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Seasons of my heart: A conversation with Del McCoury

The Del McCoury Band. The Del McCoury Band.

In the 21st century, the living bridge of the “high, lonesome sound” that is bluegrass music is Del McCoury.

At 81, McCoury remains the melodic connection between the “Father of Bluegrass,” the late Bill Monroe, and the ever-evolving contemporary acts that are currently blurring the lines between the neo-traditional and progressive camps. And yet, McCoury is steadfast in his pursuit of the traditional bluegrass tone. 

Getting his start with Bill Monroe & The Bluegrass Boys in 1963, McCoury eventually left the group and went out on his own. That move has since spawned one of the most successful and storied careers in the history of American music, with McCoury the recipient of 31 International Bluegrass Music Awards (including nine “Entertainer of the Year” and four “Male Vocalist of the Year” honors) and the Grammy for “Best Bluegrass Album” (2006, 2014).

McCoury is a beacon of light for the root traits of the genre: intricate technical prowess, sincere artist/audience connectivity, and a true sense of self that aims to not only preserve the history of bluegrass, but also ensure its vitality that continues to captivate the listener by the simple, yet sacred, act of vibrating strings and wood. 

Smoky Mountain News: After you left Bill Monroe & The Bluegrass Boys in the 1960s, you started working in construction and logging. What was it that kept you focused on making a career out of music? I mean, that seems like a lot of patience and determination. 

Del McCoury: Well, you’re right. From the time I quit Bill Monroe, I got married and then I started raising a family. And I thought to myself, “Man, music is not paying off that much. I better get a day job.” So, at first, I got a job with my father-in-law. He had a sawmill. 

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Then, my wife’s uncle, one day he came to me [in 1971] and he said, “I just bought a skidder and I don’t have an operator.” Rubber tires with a winch and cables. You go into the woods and pull out them logs out. He said, “Can you run one?” I said, “Well, I’ve run everything else. I can probably learn to run that thing.” Of course, I grew up on a farm running tractors and trucks. So, I worked at that from the time I left Bill Monroe until the kids got out of school.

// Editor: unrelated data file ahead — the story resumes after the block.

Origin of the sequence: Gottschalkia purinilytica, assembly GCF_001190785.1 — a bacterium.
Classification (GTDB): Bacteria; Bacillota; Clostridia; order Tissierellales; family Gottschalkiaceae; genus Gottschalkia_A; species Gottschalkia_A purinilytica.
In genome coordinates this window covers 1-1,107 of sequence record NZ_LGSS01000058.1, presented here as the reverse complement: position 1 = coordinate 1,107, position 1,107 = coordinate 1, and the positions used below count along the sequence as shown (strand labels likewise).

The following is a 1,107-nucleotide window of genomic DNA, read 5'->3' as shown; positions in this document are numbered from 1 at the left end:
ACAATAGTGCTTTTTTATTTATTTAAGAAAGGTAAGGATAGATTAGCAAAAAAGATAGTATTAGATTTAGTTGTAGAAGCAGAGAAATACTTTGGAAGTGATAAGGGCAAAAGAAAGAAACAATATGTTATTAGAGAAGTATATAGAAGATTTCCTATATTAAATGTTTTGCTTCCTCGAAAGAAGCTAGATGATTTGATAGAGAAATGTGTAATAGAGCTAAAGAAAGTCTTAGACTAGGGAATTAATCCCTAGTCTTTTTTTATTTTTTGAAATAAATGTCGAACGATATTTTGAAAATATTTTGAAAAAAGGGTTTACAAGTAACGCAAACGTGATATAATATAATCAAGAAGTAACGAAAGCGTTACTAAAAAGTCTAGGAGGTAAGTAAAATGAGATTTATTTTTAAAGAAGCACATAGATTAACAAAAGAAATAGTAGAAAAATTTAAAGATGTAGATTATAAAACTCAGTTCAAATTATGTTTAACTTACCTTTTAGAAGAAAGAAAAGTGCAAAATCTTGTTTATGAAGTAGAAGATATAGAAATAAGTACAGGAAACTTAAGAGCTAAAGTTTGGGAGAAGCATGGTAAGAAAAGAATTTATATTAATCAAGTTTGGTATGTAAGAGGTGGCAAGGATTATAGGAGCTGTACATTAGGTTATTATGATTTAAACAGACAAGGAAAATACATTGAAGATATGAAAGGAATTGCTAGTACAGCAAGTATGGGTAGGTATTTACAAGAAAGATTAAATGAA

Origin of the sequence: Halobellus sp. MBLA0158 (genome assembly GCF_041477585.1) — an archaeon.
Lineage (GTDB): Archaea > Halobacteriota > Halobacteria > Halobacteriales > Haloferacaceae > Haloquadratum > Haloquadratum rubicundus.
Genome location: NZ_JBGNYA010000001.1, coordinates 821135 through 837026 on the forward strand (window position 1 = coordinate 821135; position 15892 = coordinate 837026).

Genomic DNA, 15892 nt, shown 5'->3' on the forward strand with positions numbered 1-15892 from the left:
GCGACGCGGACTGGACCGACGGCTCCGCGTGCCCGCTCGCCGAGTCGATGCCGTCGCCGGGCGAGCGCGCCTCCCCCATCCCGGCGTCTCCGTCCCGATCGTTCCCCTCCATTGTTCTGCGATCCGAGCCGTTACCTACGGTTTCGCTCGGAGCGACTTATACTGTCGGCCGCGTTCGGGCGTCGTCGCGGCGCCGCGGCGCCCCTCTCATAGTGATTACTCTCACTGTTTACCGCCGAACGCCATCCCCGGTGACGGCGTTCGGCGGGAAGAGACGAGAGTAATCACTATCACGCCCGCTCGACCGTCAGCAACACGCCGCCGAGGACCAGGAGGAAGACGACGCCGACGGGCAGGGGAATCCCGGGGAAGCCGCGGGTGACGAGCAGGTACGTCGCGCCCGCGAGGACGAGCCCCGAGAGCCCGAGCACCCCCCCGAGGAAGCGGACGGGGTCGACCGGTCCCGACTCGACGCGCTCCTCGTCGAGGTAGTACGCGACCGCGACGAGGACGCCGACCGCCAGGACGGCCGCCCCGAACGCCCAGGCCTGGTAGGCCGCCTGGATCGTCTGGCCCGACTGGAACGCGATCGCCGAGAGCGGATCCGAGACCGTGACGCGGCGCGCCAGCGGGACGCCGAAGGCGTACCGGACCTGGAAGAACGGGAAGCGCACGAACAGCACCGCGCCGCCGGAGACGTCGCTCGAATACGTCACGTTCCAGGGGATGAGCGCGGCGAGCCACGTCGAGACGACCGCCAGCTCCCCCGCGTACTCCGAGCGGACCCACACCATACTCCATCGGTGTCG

SMN: But, you never lost sight of music. 

DM: No, I kept [at it]. You know, I got my first recording contract in 1967. [At that time], I was working at a place called Peach Bottom. It was a nuclear plant [in Pennsylvania] that they were building. It was the one down river from Three Mile Island. They were building Reactor #2. I worked there all winter. I was working there when I recorded my first record in 1967.

And there were a lot of clubs, mainly in Baltimore, [Maryland], that you could work weekends playing music. I always played music. I never did quit. I kept playing and working a day job. I even started playing bluegrass festivals, first one I played was in 1966 in Virginia. 

SMN: When you were coming up, you had these pillars of bluegrass like Jimmy Martin, Bill Monroe and Flatt & Scruggs. And now people look at you as a pillar of a genre. Is that kind of a surreal thing? 

DM: It is for me, because when I think about this music and those guys, I idolized all of them when I was growing up. So, when people would be thinking of me in that way today, it’s kind of weird to me. It’s hard for me to take a compliment. 

Those guys? In my mind — and it’s a fact — they paved the way for us all. Those guys ran those tough roads. Of course, with Bill Monroe, I know what it was like, and even with my band. But, nowadays we have nice buses to ride in and we can fly if we want to. Those guys [back then] hit them two-lane roads, and half the time they were dirt roads. 

Even when I was with Bill Monroe, I can remember running those [turnpikes] in Oklahoma and Pennsylvania, and some freeways out in California. But, a lot of [the roads] were U.S. routes that we ran. I remember running that old 66 going out to California. Route 66. You had to go through every town there was, going through every red light. 

SMN: You’ve had this incredible life of touring and recording, meeting people from all walks of life. You’ve been all over the world with your music. What has that taught you about what it means to be a human being? 

DM: Well, you have to treat people like you want to be treated yourself. And I always did that. I guess my mother and father taught me that growing up. I never had any problems getting along with people, even though some of them were hard to get along with. 

People used to say that Bill Monroe was hard to get along with. But, I found he wasn’t hard to get along with. He was a man of few words. He didn’t spend a whole lot of time telling you how to play a guitar or sing a part. You just go up there and did it with him, and you’d learn by what he did. And I thought that was the best way to do it — and it was. 


Want to go?

The Maggie Valley Festival Grounds will host a drive-in concert series with bluegrass icons The Del McCoury Band on Saturday, Oct. 3. 

The show begins at 7:30 p.m. Gates open at 6 p.m. Social distancing and Covid-19 protocols will be in place. Meals are available to pre-purchase. Beverages will be available for purchase onsite.

Hosted by The Grey Eagle and Worthwhile Sounds, tickets are available at

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